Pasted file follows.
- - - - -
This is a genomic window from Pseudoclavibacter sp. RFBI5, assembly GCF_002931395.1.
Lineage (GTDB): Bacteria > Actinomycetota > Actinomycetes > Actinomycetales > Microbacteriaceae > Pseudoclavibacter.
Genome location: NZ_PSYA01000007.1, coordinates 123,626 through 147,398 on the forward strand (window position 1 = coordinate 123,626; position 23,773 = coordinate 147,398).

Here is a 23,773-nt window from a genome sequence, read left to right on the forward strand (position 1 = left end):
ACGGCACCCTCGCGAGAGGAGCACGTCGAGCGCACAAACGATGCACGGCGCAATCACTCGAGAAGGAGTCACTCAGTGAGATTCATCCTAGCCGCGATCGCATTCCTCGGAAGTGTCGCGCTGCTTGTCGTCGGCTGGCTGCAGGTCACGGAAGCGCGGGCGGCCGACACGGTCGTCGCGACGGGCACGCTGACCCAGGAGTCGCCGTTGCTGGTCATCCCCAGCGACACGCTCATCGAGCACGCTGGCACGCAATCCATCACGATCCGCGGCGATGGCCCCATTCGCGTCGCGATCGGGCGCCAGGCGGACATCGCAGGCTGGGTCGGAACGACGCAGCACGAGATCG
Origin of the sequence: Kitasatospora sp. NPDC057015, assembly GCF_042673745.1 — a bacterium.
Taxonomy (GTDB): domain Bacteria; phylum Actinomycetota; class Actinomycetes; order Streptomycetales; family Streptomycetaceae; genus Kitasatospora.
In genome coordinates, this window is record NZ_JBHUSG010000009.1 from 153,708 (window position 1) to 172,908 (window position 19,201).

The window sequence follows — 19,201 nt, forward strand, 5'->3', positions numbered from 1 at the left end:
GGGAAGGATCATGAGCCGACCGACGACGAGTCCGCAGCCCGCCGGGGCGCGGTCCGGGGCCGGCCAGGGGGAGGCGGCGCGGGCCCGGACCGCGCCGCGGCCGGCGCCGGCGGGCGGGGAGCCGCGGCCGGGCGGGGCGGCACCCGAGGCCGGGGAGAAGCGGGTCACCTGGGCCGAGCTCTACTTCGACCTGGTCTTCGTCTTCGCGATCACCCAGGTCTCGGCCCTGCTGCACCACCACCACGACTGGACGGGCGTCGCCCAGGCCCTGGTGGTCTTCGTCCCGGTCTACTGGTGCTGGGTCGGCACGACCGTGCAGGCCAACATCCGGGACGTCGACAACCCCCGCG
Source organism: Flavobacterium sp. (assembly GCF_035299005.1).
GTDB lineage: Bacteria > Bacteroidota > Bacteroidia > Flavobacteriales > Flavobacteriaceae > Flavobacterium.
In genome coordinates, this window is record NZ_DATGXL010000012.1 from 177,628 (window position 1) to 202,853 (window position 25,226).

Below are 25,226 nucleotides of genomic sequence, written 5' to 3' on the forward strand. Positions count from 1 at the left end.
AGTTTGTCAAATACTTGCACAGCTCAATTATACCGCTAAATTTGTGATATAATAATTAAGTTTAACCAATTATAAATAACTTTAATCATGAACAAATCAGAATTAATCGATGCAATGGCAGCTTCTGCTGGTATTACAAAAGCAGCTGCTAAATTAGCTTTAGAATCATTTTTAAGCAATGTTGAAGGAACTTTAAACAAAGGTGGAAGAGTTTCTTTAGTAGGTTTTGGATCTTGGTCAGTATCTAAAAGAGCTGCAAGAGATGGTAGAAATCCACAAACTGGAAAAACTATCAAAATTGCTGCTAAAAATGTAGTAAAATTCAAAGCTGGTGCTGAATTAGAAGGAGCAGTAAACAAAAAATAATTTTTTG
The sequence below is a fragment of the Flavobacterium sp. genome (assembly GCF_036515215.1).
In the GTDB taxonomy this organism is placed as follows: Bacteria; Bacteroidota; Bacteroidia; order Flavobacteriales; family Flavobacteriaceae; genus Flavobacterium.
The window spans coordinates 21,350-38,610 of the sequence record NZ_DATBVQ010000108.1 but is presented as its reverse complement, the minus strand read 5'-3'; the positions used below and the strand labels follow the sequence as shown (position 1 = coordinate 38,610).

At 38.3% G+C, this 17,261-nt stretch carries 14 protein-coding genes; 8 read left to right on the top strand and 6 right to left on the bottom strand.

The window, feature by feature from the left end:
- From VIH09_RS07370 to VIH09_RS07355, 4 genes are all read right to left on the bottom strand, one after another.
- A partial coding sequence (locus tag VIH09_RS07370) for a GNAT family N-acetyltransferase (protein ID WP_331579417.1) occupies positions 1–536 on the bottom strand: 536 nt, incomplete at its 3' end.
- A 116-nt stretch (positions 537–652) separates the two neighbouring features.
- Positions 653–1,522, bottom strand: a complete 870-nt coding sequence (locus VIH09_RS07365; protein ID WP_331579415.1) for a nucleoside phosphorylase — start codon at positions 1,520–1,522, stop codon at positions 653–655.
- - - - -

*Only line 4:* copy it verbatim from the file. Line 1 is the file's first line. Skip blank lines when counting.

Here is a 23,773-nt window from a genome sequence, read left to right on the forward strand (position 1 = left end):